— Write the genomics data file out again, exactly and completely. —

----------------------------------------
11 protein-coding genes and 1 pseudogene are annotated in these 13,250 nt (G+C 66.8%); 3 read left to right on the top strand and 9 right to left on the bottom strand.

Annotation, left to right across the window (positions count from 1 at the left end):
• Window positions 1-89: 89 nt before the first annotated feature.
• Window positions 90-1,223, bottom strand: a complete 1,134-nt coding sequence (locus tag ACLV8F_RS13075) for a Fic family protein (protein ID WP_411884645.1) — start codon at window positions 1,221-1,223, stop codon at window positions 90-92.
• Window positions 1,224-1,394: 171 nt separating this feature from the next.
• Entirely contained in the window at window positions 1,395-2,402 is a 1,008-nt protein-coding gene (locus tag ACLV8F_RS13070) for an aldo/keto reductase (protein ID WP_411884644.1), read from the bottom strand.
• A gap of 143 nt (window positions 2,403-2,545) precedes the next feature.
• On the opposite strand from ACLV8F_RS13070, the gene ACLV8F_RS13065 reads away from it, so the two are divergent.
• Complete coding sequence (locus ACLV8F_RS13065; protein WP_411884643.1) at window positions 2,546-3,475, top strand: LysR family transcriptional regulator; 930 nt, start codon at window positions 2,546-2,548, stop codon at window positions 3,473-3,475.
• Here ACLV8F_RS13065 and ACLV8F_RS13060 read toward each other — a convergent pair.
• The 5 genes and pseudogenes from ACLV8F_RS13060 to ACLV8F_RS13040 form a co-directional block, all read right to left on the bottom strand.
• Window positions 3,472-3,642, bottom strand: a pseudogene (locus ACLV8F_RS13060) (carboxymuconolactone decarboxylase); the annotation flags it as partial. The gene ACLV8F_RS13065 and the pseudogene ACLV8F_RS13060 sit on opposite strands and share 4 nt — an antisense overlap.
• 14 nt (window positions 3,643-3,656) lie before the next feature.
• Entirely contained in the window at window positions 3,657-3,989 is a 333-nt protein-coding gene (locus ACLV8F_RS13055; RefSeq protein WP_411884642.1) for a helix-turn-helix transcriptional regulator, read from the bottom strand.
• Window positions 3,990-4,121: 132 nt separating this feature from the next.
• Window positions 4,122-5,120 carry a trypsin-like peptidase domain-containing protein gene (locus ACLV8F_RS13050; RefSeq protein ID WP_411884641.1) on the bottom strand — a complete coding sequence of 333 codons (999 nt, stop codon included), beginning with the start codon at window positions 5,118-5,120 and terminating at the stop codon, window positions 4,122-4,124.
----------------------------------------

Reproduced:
11 protein-coding genes and 1 pseudogene are annotated in these 13,250 nt (G+C 66.8%); 3 read left to right on the top strand and 9 right to left on the bottom strand.

Annotation, left to right across the window (positions count from 1 at the left end):
• Window positions 1-89: 89 nt before the first annotated feature.
• Window positions 90-1,223, bottom strand: a complete 1,134-nt coding sequence (locus tag ACLV8F_RS13075) for a Fic family protein (protein ID WP_411884645.1) — start codon at window positions 1,221-1,223, stop codon at window positions 90-92.
• Window positions 1,224-1,394: 171 nt separating this feature from the next.
• Entirely contained in the window at window positions 1,395-2,402 is a 1,008-nt protein-coding gene (locus tag ACLV8F_RS13070) for an aldo/keto reductase (protein ID WP_411884644.1), read from the bottom strand.
• A gap of 143 nt (window positions 2,403-2,545) precedes the next feature.
• On the opposite strand from ACLV8F_RS13070, the gene ACLV8F_RS13065 reads away from it, so the two are divergent.
• Complete coding sequence (locus ACLV8F_RS13065; protein WP_411884643.1) at window positions 2,546-3,475, top strand: LysR family transcriptional regulator; 930 nt, start codon at window positions 2,546-2,548, stop codon at window positions 3,473-3,475.
• Here ACLV8F_RS13065 and ACLV8F_RS13060 read toward each other — a convergent pair.
• The 5 genes and pseudogenes from ACLV8F_RS13060 to ACLV8F_RS13040 form a co-directional block, all read right to left on the bottom strand.
• Window positions 3,472-3,642, bottom strand: a pseudogene (locus ACLV8F_RS13060) (carboxymuconolactone decarboxylase); the annotation flags it as partial. The gene ACLV8F_RS13065 and the pseudogene ACLV8F_RS13060 sit on opposite strands and share 4 nt — an antisense overlap.
• 14 nt (window positions 3,643-3,656) lie before the next feature.
• Entirely contained in the window at window positions 3,657-3,989 is a 333-nt protein-coding gene (locus ACLV8F_RS13055; RefSeq protein WP_411884642.1) for a helix-turn-helix transcriptional regulator, read from the bottom strand.
• Window positions 3,990-4,121: 132 nt separating this feature from the next.
• Window positions 4,122-5,120 carry a trypsin-like peptidase domain-containing protein gene (locus ACLV8F_RS13050; RefSeq protein ID WP_411884641.1) on the bottom strand — a complete coding sequence of 333 codons (999 nt, stop codon included), beginning with the start codon at window positions 5,118-5,120 and terminating at the stop codon, window positions 4,122-4,124.